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Relative velocity of rain

  1. Oct 20, 2014 #1
    SQGAh3H.png

    Are the vectors resolved correctly? I get a different answer to this question(well my diagram itself is different). How can ##\beta## be greater than ##\alpha##?

    Isn't it that here ##\alpha## should be in place of ##\beta## and ##\beta## in place of ##\alpha## and both ##V(rain,woman)## and ##V(rain)## should be in each others place?
     
  2. jcsd
  3. Oct 20, 2014 #2

    NTW

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    I believe that the diagram is wrong. The V(woman) vector should be transported to the right, starting at the tip of V(rain), and the sum should be constructed putting the end of V(woman) at the tip of V(rain). As the vectors of the picture seem to be to scale, the sum vector will lean to the right, clearly...
     
  4. Oct 20, 2014 #3
    The speed of the rain in respect to ground vg is given by
    v_g=v_rw+v_w

    where v_rw is the speed of the rain in respect to the woman and v_w is the speed of the woman.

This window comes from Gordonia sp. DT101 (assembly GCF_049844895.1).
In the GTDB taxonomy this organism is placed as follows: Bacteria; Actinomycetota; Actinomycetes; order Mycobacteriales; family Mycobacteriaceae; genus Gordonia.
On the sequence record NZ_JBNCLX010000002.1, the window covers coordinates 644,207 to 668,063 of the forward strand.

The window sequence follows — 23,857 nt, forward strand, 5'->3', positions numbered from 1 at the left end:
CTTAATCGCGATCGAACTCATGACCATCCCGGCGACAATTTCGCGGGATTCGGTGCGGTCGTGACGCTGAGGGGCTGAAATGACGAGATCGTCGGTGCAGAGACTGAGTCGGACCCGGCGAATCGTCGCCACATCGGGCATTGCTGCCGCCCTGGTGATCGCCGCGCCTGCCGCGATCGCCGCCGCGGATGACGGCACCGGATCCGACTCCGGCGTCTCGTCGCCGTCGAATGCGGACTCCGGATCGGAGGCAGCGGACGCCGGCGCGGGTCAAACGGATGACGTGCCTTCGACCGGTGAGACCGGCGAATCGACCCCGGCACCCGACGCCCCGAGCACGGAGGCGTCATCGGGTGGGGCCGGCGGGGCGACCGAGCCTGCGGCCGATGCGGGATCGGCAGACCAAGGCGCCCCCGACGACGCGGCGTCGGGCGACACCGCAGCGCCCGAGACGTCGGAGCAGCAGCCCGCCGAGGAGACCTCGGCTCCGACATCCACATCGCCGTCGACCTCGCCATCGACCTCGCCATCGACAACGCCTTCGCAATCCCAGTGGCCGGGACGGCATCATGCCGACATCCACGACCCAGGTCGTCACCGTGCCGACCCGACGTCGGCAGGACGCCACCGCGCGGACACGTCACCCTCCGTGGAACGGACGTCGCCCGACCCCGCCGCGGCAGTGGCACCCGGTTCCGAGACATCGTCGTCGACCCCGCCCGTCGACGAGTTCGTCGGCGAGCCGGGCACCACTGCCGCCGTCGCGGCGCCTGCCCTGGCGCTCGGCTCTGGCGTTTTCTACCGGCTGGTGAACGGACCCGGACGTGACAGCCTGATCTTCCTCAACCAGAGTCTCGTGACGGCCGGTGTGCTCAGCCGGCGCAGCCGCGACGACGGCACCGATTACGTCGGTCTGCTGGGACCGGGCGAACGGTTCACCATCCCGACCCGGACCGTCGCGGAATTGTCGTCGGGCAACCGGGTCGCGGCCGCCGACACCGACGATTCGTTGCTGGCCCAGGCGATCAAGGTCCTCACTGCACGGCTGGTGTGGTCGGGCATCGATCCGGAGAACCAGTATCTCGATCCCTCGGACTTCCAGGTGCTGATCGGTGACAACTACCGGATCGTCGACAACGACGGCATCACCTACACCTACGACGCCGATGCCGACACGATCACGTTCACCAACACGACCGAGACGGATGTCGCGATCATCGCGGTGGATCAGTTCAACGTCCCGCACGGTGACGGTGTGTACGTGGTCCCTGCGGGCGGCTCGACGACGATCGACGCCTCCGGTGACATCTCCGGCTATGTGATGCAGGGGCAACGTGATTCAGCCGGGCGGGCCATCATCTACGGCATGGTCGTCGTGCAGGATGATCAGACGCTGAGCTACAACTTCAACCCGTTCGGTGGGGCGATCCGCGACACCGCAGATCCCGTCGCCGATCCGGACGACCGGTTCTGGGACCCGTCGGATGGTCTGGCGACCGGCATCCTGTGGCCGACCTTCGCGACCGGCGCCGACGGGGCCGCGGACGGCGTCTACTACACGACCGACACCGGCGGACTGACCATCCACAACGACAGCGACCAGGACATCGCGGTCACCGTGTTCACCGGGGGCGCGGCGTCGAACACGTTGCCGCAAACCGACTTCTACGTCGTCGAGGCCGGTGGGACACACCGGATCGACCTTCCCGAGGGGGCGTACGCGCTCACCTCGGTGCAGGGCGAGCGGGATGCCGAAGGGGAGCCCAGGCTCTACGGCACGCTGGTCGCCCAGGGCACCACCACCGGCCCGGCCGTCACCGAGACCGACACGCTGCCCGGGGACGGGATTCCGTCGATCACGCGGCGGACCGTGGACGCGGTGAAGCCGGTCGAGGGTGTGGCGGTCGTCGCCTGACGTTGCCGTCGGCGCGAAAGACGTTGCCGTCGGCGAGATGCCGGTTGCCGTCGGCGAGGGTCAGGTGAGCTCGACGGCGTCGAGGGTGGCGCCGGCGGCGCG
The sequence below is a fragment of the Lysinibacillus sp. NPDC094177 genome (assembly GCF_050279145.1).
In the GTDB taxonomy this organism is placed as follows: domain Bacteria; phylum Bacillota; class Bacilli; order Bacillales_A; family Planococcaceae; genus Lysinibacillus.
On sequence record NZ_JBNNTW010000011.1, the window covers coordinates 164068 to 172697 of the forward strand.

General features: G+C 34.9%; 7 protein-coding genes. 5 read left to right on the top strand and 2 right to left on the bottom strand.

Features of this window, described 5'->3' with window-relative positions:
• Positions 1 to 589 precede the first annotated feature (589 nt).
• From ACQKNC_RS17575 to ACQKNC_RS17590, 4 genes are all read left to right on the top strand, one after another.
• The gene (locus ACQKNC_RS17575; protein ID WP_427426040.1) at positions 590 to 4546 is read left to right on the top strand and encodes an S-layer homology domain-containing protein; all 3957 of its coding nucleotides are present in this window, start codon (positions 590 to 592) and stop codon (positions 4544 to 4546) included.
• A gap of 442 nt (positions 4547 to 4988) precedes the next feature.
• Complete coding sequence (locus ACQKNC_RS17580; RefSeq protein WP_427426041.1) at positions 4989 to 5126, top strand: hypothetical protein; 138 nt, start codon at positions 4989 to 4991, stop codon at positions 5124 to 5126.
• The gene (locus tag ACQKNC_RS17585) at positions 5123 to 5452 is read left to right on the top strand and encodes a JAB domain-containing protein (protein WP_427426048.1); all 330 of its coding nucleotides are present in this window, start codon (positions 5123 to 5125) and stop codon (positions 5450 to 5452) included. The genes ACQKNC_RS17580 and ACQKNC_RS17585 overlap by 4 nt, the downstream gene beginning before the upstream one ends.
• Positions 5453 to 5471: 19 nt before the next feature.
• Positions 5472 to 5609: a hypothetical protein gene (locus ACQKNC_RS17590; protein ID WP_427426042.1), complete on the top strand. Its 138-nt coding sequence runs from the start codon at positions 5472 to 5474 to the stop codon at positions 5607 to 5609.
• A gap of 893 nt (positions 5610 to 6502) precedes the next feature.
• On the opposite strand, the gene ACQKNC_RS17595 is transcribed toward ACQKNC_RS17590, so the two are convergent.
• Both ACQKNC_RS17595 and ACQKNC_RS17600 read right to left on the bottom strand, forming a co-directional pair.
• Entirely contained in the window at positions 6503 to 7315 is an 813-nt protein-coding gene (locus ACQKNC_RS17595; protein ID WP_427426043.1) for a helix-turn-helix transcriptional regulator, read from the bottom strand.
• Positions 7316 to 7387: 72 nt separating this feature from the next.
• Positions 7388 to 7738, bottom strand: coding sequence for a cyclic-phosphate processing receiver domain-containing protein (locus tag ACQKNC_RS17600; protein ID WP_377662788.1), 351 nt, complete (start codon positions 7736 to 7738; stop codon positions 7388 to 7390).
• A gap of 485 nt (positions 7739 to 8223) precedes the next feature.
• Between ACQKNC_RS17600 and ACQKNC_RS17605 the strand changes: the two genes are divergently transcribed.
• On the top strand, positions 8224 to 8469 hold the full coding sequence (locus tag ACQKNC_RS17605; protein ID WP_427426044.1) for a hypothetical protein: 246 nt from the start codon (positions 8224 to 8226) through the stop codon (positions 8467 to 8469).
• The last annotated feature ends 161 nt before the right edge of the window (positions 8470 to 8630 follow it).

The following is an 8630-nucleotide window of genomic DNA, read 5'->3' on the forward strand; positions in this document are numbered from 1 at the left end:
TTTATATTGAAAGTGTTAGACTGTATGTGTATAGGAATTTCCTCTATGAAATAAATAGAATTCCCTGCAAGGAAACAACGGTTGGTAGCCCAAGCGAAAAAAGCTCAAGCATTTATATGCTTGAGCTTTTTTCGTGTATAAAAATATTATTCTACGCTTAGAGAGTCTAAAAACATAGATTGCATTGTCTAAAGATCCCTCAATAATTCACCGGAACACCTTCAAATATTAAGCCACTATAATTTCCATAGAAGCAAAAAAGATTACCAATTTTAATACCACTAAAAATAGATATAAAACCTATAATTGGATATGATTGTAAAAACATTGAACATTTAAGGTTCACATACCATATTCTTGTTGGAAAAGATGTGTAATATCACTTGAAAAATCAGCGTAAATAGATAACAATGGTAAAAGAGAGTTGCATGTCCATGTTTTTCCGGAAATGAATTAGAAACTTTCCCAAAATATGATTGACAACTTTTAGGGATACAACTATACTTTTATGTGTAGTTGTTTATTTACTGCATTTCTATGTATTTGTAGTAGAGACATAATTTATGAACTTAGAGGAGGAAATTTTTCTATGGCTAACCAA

Take these as velocities (vectors) and this is what they have there.

    If the woman runs against the rain, the horizontal component of the rain's velocity should be larger from the point of view of the woman than from the ground. The vertical component is not changed. So the angle is larger.
     
  5. Oct 20, 2014 #4

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    Yes, I was wrong in my post above... Imagining the rain falling vertically, running in any direction will result in the angle perceived by the runner growing more and more horizontal the faster he runs...
     
  6. Oct 21, 2014 #5
    Oh yes. This relative velocity baffles me always :(

    Nasu - thanks for your reply. Your answer cleared it. If you don't mind can you look into this problem in my thread ( https://www.physicsforums.com/threa...taining-multiple-vectors.777125/#post-4887266 ) Relative velocity catches me there too :( .
     
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